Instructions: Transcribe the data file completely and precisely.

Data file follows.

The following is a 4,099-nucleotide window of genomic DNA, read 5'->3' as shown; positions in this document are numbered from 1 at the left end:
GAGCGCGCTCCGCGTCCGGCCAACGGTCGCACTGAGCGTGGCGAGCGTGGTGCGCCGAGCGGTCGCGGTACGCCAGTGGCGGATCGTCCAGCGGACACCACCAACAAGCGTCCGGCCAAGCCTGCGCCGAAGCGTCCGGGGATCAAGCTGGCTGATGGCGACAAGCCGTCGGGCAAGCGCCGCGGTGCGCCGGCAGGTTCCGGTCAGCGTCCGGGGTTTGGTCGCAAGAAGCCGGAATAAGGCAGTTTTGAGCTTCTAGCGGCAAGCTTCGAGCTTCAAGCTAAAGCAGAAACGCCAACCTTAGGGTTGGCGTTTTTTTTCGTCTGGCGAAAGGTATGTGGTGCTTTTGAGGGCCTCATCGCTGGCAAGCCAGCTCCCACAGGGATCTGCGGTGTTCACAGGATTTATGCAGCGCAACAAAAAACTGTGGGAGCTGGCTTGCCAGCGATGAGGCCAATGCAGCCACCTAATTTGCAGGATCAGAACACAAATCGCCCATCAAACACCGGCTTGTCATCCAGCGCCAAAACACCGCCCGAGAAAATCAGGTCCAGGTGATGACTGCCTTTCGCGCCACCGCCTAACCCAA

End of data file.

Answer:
The following is a 4,099-nucleotide window of genomic DNA, read 5'->3' as shown; positions in this document are numbered from 1 at the left end:
GAGCGCGCTCCGCGTCCGGCCAACGGTCGCACTGAGCGTGGCGAGCGTGGTGCGCCGAGCGGTCGCGGTACGCCAGTGGCGGATCGTCCAGCGGACACCACCAACAAGCGTCCGGCCAAGCCTGCGCCGAAGCGTCCGGGGATCAAGCTGGCTGATGGCGACAAGCCGTCGGGCAAGCGCCGCGGTGCGCCGGCAGGTTCCGGTCAGCGTCCGGGGTTTGGTCGCAAGAAGCCGGAATAAGGCAGTTTTGAGCTTCTAGCGGCAAGCTTCGAGCTTCAAGCTAAAGCAGAAACGCCAACCTTAGGGTTGGCGTTTTTTTTCGTCTGGCGAAAGGTATGTGGTGCTTTTGAGGGCCTCATCGCTGGCAAGCCAGCTCCCACAGGGATCTGCGGTGTTCACAGGATTTATGCAGCGCAACAAAAAACTGTGGGAGCTGGCTTGCCAGCGATGAGGCCAATGCAGCCACCTAATTTGCAGGATCAGAACACAAATCGCCCATCAAACACCGGCTTGTCATCCAGCGCCAAAACACCGCCCGAGAAAATCAGGTCCAGGTGATGACTGCCTTTCGCGCCACCGCCTAACCCAA